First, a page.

13 Sep 2006

Liberty

LIBERTY WINE Merchants (how nice to promote freedom and wine together) held their Autumn Tasting today overlooking the ever so lightly sun-kissed Oval cricket ground.
The top five wines tasted were: 1. '05 Franz Haas Pinot Bianco [£7.35], which was whisper light with a touch of butter and green peppercorns; 2. the '04 Montagny 1er Cru, Dom. Stephane Aladame [£9.36], reminiscent of Werther's Originals with its gorgeous, expressive nose; 3. '04 Margaret River Cullen Chardonnay [£16.50], (reviewed earlier) which was perfectly balanced and similar to fine white Mersault. I tend to personify wine, and this munificent being stirred the memory of a former colleague: lithe, vividly intelligent and almost benumbingly beautiful; 4. the '05 Morellino di Scansano [£7.75], which delivered bitter cherry and reminded me of Georgian Saperavi (previous post), and, 5. '02 Barolo, Massolino [£16.15], which mingled licquorice, quinine and a round of peppered snaps.

I also liked the '04 Central Otago Pinot Noir, Wild Earth [£11.99] which was blushing with the expectancy of fame and fruits of the forrest. The '04 Hawke's Bay Cabernet Franc [£7.29] from Kim Crawford was brilliantly odd like riesling can be, and the '00 Chateau Haut Beausejour St. Estephe [£11.99] reminded me of Irish oysters (which I ate yesterday with Champagne, a combination which didn't incidentally work - dry sherry would have been better).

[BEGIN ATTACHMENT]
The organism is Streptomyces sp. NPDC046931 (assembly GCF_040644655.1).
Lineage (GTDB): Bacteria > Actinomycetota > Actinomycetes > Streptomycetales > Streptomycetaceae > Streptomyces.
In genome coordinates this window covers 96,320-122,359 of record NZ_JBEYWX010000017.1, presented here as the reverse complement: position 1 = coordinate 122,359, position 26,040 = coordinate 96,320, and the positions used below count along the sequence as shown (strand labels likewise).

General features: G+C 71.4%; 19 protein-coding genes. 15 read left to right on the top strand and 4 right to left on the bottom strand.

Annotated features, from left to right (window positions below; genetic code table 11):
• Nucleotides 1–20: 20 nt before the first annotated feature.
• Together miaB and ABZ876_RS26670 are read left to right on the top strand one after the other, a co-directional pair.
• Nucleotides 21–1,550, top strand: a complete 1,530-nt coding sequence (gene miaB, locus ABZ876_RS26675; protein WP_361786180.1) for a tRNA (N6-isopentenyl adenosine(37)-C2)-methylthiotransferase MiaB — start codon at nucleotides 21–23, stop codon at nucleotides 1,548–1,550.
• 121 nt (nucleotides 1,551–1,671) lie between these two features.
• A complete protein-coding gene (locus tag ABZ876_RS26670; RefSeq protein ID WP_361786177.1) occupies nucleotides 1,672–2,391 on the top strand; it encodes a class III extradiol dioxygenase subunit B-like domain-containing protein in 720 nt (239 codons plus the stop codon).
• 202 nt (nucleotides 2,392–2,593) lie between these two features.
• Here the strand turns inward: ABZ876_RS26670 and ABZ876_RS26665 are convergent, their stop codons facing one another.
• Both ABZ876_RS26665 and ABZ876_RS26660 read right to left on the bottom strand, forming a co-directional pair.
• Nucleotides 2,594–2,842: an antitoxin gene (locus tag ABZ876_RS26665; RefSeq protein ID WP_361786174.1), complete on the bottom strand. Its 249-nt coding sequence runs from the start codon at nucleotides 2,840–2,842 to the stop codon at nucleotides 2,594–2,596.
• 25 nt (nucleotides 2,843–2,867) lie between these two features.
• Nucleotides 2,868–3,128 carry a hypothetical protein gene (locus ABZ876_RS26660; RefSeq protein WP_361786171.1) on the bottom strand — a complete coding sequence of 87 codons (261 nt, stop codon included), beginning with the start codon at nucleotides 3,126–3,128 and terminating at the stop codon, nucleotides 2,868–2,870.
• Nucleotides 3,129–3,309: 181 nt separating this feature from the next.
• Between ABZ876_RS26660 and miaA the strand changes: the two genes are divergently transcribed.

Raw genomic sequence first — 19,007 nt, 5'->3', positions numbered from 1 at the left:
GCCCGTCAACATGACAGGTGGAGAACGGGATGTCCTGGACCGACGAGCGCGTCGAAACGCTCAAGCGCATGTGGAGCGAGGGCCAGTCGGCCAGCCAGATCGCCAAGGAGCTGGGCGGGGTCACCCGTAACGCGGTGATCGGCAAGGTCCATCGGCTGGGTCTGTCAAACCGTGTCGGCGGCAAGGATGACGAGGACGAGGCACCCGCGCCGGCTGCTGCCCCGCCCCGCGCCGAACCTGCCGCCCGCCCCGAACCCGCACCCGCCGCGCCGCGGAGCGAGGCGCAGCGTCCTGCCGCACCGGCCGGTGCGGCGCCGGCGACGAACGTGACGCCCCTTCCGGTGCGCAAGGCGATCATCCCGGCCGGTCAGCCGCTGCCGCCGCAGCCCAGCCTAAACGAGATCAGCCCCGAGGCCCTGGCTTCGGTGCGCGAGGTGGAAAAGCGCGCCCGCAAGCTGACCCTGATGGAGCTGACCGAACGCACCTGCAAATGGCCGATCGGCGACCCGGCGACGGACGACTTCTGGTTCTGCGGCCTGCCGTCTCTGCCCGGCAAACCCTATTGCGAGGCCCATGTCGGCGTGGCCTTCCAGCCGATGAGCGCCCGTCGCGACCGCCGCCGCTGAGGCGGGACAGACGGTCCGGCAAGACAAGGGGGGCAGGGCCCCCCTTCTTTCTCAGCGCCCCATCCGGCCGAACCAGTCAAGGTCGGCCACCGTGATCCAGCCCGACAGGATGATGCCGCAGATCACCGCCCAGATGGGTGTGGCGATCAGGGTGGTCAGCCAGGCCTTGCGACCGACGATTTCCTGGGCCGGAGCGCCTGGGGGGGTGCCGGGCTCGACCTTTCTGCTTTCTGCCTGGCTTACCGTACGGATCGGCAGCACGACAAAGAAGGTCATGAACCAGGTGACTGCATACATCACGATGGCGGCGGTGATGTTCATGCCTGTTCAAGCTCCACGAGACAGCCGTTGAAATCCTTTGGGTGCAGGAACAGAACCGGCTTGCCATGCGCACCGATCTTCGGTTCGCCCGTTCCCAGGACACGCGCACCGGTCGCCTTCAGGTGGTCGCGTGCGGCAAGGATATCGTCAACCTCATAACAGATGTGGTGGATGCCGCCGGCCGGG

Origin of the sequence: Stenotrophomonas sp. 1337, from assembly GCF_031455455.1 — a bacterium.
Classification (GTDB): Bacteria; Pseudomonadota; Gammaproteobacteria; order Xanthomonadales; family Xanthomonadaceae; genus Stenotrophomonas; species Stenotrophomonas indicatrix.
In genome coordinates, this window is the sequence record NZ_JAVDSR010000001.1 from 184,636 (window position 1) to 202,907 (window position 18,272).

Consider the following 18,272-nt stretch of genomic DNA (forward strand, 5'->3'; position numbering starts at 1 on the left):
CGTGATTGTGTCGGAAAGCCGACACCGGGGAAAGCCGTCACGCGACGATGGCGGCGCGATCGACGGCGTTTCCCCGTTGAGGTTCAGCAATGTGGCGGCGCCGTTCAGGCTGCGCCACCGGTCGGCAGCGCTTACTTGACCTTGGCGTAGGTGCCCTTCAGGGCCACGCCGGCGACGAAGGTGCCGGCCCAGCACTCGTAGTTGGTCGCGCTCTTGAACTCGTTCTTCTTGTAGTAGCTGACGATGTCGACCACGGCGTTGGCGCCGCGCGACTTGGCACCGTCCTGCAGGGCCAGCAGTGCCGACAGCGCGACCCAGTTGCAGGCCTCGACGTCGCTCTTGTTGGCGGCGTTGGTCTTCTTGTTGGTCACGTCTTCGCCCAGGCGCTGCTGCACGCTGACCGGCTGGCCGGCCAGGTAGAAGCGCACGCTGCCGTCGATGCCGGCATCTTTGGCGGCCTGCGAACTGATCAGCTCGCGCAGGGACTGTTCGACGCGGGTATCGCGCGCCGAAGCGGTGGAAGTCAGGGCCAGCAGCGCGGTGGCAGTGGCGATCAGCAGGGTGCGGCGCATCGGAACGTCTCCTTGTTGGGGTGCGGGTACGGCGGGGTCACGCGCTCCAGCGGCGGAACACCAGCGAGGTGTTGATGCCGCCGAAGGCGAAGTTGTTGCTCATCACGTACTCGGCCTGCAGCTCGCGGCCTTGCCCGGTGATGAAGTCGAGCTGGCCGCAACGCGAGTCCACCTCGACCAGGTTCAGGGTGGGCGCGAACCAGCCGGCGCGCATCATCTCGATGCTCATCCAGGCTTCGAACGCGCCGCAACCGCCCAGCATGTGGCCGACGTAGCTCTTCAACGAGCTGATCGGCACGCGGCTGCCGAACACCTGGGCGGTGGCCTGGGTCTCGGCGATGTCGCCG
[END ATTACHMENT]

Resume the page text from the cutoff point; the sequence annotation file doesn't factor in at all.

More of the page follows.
A tot of Grappa (what a civilised way of recycling the waste product of pips and stalks) di Sciava, Pilzer [£18.85], rounded off the experience sharply, although normally 'rounded' and 'grappa' sounds oxymoronic.

My award for the heaviest bottle (or should that be ego?) went to the '02 Enzo, Valentin Bianchi [£14.50]. The contents, alas, were muddled.

A great tasting, well organised, from an engaging and gregarious merchant focussed on wines that are artisan, not AXA.